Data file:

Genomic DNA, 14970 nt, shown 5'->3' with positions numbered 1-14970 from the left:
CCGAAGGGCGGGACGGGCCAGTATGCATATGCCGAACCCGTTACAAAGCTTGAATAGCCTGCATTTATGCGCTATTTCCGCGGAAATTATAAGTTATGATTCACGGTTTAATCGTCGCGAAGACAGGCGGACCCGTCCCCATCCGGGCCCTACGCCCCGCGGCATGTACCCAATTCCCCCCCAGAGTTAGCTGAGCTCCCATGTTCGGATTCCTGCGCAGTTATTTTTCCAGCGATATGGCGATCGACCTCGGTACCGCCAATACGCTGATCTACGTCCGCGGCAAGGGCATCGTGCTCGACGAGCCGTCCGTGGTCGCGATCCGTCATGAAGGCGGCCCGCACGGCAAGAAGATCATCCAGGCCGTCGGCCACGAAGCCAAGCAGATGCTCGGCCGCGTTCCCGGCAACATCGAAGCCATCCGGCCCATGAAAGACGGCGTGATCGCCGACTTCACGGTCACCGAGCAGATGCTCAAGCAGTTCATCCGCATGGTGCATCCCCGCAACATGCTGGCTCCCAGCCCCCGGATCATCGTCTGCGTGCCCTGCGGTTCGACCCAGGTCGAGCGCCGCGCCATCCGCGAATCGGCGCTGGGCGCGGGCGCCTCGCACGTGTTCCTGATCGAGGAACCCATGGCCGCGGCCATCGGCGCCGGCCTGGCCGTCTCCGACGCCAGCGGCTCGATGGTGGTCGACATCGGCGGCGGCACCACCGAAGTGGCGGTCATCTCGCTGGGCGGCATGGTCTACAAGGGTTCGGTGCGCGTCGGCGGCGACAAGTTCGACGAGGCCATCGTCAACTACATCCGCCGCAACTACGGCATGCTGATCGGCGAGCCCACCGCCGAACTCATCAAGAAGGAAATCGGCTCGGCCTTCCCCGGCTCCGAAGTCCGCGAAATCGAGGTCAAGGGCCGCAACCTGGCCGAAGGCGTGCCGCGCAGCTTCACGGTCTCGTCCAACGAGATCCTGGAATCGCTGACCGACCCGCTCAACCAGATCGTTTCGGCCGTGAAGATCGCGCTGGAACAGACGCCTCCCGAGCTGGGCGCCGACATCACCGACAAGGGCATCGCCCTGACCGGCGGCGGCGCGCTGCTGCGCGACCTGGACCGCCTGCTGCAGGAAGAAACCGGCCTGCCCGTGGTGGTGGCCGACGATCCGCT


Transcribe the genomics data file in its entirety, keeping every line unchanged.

Genomic DNA, 14970 nt, shown 5'->3' with positions numbered 1-14970 from the left:
CCGAAGGGCGGGACGGGCCAGTATGCATATGCCGAACCCGTTACAAAGCTTGAATAGCCTGCATTTATGCGCTATTTCCGCGGAAATTATAAGTTATGATTCACGGTTTAATCGTCGCGAAGACAGGCGGACCCGTCCCCATCCGGGCCCTACGCCCCGCGGCATGTACCCAATTCCCCCCCAGAGTTAGCTGAGCTCCCATGTTCGGATTCCTGCGCAGTTATTTTTCCAGCGATATGGCGATCGACCTCGGTACCGCCAATACGCTGATCTACGTCCGCGGCAAGGGCATCGTGCTCGACGAGCCGTCCGTGGTCGCGATCCGTCATGAAGGCGGCCCGCACGGCAAGAAGATCATCCAGGCCGTCGGCCACGAAGCCAAGCAGATGCTCGGCCGCGTTCCCGGCAACATCGAAGCCATCCGGCCCATGAAAGACGGCGTGATCGCCGACTTCACGGTCACCGAGCAGATGCTCAAGCAGTTCATCCGCATGGTGCATCCCCGCAACATGCTGGCTCCCAGCCCCCGGATCATCGTCTGCGTGCCCTGCGGTTCGACCCAGGTCGAGCGCCGCGCCATCCGCGAATCGGCGCTGGGCGCGGGCGCCTCGCACGTGTTCCTGATCGAGGAACCCATGGCCGCGGCCATCGGCGCCGGCCTGGCCGTCTCCGACGCCAGCGGCTCGATGGTGGTCGACATCGGCGGCGGCACCACCGAAGTGGCGGTCATCTCGCTGGGCGGCATGGTCTACAAGGGTTCGGTGCGCGTCGGCGGCGACAAGTTCGACGAGGCCATCGTCAACTACATCCGCCGCAACTACGGCATGCTGATCGGCGAGCCCACCGCCGAACTCATCAAGAAGGAAATCGGCTCGGCCTTCCCCGGCTCCGAAGTCCGCGAAATCGAGGTCAAGGGCCGCAACCTGGCCGAAGGCGTGCCGCGCAGCTTCACGGTCTCGTCCAACGAGATCCTGGAATCGCTGACCGACCCGCTCAACCAGATCGTTTCGGCCGTGAAGATCGCGCTGGAACAGACGCCTCCCGAGCTGGGCGCCGACATCACCGACAAGGGCATCGCCCTGACCGGCGGCGGCGCGCTGCTGCGCGACCTGGACCGCCTGCTGCAGGAAGAAACCGGCCTGCCCGTGGTGGTGGCCGACGATCCGCT